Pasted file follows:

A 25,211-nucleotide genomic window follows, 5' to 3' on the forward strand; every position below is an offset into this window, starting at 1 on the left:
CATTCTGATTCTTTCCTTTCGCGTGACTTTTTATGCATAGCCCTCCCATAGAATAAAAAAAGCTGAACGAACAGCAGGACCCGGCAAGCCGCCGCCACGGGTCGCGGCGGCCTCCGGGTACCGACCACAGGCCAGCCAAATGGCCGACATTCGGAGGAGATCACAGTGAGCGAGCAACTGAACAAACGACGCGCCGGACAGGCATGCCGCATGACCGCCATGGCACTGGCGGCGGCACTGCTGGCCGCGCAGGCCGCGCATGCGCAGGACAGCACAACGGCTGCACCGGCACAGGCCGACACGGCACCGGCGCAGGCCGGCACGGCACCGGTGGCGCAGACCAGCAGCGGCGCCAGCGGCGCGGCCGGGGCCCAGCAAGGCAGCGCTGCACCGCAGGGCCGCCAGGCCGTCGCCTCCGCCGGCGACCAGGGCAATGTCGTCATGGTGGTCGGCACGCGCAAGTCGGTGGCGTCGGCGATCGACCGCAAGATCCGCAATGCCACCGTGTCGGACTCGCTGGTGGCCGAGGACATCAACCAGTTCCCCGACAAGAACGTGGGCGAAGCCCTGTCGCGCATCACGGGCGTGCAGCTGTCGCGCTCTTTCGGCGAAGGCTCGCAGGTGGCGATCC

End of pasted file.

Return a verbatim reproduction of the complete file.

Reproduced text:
A 25,211-nucleotide genomic window follows, 5' to 3' on the forward strand; every position below is an offset into this window, starting at 1 on the left:
CATTCTGATTCTTTCCTTTCGCGTGACTTTTTATGCATAGCCCTCCCATAGAATAAAAAAAGCTGAACGAACAGCAGGACCCGGCAAGCCGCCGCCACGGGTCGCGGCGGCCTCCGGGTACCGACCACAGGCCAGCCAAATGGCCGACATTCGGAGGAGATCACAGTGAGCGAGCAACTGAACAAACGACGCGCCGGACAGGCATGCCGCATGACCGCCATGGCACTGGCGGCGGCACTGCTGGCCGCGCAGGCCGCGCATGCGCAGGACAGCACAACGGCTGCACCGGCACAGGCCGACACGGCACCGGCGCAGGCCGGCACGGCACCGGTGGCGCAGACCAGCAGCGGCGCCAGCGGCGCGGCCGGGGCCCAGCAAGGCAGCGCTGCACCGCAGGGCCGCCAGGCCGTCGCCTCCGCCGGCGACCAGGGCAATGTCGTCATGGTGGTCGGCACGCGCAAGTCGGTGGCGTCGGCGATCGACCGCAAGATCCGCAATGCCACCGTGTCGGACTCGCTGGTGGCCGAGGACATCAACCAGTTCCCCGACAAGAACGTGGGCGAAGCCCTGTCGCGCATCACGGGCGTGCAGCTGTCGCGCTCTTTCGGCGAAGGCTCGCAGGTGGCGATCC